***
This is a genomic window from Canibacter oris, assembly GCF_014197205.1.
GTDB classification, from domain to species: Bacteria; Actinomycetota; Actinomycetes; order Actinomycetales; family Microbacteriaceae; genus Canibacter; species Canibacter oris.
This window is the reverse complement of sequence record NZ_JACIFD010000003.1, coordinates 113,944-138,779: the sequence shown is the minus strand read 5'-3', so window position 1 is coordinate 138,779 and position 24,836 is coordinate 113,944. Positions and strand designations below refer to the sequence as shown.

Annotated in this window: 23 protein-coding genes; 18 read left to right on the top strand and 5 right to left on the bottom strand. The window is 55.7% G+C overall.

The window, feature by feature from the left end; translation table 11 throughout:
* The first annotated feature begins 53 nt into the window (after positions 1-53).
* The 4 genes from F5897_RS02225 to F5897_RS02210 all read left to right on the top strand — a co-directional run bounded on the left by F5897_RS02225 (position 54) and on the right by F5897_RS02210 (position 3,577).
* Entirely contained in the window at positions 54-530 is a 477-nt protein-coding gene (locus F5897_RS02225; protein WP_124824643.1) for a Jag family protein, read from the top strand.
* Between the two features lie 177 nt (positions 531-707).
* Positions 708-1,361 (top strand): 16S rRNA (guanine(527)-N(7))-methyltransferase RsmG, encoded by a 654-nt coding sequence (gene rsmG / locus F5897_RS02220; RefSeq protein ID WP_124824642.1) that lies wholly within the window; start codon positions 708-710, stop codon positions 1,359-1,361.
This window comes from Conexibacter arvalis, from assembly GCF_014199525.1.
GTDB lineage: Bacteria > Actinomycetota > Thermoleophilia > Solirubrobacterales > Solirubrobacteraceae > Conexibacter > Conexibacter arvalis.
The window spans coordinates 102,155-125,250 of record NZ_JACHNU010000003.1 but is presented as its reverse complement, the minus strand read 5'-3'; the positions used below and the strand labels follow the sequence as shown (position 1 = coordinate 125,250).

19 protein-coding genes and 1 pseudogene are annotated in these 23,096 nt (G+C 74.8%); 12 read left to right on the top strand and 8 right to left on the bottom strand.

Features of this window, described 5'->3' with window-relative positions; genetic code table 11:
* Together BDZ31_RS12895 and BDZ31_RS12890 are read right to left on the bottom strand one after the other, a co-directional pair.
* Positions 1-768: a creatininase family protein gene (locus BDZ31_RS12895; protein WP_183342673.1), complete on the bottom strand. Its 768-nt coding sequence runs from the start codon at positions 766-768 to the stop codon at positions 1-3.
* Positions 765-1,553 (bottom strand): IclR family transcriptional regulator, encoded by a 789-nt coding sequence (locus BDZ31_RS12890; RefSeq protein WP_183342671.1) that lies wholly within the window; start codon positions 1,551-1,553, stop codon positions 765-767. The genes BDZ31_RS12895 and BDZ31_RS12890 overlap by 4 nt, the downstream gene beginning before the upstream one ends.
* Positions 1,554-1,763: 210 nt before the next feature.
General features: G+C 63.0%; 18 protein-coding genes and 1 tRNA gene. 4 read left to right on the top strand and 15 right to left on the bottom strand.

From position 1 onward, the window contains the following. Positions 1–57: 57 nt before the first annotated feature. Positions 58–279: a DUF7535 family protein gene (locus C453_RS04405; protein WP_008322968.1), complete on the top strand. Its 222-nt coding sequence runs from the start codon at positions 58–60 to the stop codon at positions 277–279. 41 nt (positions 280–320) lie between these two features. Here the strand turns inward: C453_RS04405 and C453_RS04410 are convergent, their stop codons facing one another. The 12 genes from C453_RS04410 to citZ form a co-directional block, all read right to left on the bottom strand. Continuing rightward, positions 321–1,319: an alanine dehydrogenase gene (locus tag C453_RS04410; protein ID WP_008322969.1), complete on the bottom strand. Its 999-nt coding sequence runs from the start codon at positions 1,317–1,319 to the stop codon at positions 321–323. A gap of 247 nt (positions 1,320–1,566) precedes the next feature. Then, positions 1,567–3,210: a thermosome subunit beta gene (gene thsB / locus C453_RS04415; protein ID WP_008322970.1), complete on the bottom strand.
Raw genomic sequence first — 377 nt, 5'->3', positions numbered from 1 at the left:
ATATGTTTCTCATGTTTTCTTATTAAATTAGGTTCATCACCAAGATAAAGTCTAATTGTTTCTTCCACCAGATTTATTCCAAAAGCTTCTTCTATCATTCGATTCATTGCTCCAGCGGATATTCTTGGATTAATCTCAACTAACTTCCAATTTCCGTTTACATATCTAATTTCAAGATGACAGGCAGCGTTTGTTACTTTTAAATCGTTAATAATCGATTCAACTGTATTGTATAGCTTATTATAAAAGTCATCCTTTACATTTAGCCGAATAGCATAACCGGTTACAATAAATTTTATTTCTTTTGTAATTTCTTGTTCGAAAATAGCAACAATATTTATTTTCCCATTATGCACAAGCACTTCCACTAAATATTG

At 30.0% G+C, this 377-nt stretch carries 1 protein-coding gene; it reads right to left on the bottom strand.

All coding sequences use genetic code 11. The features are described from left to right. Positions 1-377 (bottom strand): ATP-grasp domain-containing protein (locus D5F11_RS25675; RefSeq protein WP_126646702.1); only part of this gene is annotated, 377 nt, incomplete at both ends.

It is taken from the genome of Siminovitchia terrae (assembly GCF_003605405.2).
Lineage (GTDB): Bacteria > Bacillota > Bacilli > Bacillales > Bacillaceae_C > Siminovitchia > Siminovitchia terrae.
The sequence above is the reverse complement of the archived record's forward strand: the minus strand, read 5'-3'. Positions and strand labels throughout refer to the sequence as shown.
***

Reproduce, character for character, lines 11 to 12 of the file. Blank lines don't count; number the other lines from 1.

This window comes from Conexibacter arvalis, from assembly GCF_014199525.1.
GTDB lineage: Bacteria > Actinomycetota > Thermoleophilia > Solirubrobacterales > Solirubrobacteraceae > Conexibacter > Conexibacter arvalis.